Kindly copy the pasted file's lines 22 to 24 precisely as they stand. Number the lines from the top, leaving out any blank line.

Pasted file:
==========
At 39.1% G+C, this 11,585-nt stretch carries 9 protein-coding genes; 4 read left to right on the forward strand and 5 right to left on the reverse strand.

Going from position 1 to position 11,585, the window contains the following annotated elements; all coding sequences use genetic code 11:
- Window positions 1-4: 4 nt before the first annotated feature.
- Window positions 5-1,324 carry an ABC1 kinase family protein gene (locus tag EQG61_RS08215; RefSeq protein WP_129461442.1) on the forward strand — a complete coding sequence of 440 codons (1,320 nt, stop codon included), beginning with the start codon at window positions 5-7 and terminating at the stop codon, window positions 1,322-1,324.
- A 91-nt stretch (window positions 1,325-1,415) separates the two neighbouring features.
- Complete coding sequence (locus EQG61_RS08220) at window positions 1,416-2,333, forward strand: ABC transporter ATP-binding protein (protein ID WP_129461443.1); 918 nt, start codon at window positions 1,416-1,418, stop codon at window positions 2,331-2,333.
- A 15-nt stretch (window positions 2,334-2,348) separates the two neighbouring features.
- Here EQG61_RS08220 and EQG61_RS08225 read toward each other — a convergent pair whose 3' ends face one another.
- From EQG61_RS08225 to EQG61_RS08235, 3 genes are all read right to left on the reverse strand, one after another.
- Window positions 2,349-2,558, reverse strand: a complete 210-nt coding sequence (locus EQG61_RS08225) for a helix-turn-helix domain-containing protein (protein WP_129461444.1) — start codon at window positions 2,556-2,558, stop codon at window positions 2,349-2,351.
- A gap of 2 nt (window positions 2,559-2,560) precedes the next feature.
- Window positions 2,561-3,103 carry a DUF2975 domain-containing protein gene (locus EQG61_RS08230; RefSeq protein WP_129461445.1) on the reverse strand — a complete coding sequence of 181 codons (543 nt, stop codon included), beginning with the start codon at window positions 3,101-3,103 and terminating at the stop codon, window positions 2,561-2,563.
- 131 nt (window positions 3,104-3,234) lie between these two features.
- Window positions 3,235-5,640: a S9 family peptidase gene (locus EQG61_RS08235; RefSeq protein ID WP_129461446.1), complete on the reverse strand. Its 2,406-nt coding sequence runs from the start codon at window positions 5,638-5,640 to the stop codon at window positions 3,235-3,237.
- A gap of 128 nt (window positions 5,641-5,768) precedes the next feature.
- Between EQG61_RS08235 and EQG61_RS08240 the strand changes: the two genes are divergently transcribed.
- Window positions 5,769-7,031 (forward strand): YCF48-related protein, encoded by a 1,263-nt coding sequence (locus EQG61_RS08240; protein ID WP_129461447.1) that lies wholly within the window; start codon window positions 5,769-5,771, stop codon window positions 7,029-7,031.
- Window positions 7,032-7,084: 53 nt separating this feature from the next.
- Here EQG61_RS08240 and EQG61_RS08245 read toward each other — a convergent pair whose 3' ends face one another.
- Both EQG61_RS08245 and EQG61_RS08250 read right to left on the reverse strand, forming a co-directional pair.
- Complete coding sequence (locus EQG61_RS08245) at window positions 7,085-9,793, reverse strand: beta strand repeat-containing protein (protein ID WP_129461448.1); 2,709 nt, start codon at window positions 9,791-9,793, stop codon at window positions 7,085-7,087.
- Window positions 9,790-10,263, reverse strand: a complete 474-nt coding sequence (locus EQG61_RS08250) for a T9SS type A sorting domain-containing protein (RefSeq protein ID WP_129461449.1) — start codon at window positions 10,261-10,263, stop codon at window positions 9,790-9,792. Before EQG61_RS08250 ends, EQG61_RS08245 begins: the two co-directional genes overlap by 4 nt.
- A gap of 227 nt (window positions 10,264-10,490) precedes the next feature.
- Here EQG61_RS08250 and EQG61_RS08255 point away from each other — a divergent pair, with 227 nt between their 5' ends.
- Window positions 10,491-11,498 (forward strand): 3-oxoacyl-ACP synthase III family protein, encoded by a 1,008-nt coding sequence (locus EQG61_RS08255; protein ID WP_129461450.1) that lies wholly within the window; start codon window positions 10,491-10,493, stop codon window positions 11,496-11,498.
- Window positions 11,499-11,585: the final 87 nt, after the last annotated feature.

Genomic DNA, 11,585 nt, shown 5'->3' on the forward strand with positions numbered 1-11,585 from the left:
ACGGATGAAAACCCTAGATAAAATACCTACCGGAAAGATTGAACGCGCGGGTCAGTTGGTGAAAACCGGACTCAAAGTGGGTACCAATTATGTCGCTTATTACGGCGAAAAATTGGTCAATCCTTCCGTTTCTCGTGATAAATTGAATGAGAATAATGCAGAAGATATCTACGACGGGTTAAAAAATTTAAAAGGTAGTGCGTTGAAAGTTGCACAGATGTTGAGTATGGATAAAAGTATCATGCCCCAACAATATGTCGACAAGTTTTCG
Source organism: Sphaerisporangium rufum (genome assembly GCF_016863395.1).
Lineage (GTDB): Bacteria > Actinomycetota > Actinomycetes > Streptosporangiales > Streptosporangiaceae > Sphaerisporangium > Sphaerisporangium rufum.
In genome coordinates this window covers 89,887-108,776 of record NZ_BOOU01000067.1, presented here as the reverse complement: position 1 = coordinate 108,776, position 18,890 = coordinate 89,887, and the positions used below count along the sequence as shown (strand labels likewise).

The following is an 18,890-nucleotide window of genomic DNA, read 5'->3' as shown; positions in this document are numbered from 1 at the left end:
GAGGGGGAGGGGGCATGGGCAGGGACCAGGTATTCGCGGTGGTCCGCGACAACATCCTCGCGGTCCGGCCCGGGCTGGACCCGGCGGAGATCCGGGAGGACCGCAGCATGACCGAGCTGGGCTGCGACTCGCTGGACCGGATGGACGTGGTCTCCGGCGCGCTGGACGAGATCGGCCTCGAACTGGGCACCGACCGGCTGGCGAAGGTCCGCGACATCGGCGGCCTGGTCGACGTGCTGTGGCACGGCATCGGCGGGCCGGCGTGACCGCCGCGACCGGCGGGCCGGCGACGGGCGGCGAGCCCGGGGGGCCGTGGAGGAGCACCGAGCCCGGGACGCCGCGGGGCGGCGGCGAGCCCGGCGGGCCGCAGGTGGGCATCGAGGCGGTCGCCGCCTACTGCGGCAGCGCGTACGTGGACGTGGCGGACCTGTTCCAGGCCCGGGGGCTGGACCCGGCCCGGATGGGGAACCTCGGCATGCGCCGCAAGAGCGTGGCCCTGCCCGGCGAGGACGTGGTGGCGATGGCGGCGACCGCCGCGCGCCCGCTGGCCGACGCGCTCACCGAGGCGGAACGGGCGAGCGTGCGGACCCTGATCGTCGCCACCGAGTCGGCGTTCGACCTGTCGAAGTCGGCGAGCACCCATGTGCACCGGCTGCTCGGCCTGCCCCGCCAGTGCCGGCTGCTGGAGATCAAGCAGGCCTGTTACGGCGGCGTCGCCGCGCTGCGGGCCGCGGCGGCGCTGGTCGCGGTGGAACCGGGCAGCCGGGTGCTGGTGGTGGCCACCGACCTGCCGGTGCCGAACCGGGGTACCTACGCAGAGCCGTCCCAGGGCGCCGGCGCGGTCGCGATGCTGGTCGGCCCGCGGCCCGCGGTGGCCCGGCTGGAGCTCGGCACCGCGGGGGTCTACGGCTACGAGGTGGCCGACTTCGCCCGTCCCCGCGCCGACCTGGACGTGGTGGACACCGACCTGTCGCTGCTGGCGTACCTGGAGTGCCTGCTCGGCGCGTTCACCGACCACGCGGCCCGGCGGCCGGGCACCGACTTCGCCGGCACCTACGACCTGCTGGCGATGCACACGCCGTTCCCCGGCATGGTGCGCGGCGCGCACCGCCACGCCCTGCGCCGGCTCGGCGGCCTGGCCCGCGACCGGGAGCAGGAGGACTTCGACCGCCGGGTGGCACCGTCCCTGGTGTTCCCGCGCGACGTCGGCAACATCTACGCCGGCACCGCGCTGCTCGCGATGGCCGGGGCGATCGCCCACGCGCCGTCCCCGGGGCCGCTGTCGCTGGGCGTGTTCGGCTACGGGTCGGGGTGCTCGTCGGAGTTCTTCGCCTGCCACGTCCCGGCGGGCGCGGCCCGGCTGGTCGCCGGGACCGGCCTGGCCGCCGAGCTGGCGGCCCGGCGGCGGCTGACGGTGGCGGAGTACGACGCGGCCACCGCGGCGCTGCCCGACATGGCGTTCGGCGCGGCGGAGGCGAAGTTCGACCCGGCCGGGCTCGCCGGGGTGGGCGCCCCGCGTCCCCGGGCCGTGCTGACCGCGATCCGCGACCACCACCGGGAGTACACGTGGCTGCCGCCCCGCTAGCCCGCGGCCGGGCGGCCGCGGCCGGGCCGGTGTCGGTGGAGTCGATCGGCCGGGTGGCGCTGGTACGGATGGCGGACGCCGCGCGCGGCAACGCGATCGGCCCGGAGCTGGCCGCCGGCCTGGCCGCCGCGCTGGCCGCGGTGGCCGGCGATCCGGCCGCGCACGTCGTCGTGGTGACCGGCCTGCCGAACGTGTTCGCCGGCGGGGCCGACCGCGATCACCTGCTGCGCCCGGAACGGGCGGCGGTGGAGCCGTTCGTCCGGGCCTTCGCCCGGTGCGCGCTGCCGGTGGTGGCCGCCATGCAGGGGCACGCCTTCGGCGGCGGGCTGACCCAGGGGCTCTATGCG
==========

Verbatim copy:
- Window positions 9,790-10,263, reverse strand: a complete 474-nt coding sequence (locus EQG61_RS08250) for a T9SS type A sorting domain-containing protein (RefSeq protein ID WP_129461449.1) — start codon at window positions 10,261-10,263, stop codon at window positions 9,790-9,792. Before EQG61_RS08250 ends, EQG61_RS08245 begins: the two co-directional genes overlap by 4 nt.
- A gap of 227 nt (window positions 10,264-10,490) precedes the next feature.
- Here EQG61_RS08250 and EQG61_RS08255 point away from each other — a divergent pair, with 227 nt between their 5' ends.